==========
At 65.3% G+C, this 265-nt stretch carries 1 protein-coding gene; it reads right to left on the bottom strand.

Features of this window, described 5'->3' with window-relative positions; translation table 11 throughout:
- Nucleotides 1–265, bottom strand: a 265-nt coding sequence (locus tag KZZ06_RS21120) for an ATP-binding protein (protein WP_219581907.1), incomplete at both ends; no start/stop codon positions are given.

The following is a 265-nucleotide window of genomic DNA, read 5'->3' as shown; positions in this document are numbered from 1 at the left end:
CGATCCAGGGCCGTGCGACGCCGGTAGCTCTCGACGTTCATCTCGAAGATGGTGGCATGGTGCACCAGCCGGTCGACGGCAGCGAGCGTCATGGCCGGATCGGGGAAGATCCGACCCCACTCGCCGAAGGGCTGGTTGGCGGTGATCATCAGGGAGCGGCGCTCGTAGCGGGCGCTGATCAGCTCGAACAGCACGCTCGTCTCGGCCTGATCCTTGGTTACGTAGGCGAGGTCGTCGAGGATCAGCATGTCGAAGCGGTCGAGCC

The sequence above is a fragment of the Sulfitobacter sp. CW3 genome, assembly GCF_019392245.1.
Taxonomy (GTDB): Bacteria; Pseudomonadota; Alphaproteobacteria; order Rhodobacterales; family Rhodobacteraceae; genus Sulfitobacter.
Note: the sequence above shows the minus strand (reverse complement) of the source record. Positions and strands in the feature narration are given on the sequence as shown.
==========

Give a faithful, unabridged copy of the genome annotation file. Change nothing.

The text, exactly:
At 65.3% G+C, this 265-nt stretch carries 1 protein-coding gene; it reads right to left on the bottom strand.

Features of this window, described 5'->3' with window-relative positions; translation table 11 throughout:
- Nucleotides 1–265, bottom strand: a 265-nt coding sequence (locus tag KZZ06_RS21120) for an ATP-binding protein (protein WP_219581907.1), incomplete at both ends; no start/stop codon positions are given.

The following is a 265-nucleotide window of genomic DNA, read 5'->3' as shown; positions in this document are numbered from 1 at the left end:
CGATCCAGGGCCGTGCGACGCCGGTAGCTCTCGACGTTCATCTCGAAGATGGTGGCATGGTGCACCAGCCGGTCGACGGCAGCGAGCGTCATGGCCGGATCGGGGAAGATCCGACCCCACTCGCCGAAGGGCTGGTTGGCGGTGATCATCAGGGAGCGGCGCTCGTAGCGGGCGCTGATCAGCTCGAACAGCACGCTCGTCTCGGCCTGATCCTTGGTTACGTAGGCGAGGTCGTCGAGGATCAGCATGTCGAAGCGGTCGAGCC

The sequence above is a fragment of the Sulfitobacter sp. CW3 genome, assembly GCF_019392245.1.
Taxonomy (GTDB): Bacteria; Pseudomonadota; Alphaproteobacteria; order Rhodobacterales; family Rhodobacteraceae; genus Sulfitobacter.
Note: the sequence above shows the minus strand (reverse complement) of the source record. Positions and strands in the feature narration are given on the sequence as shown.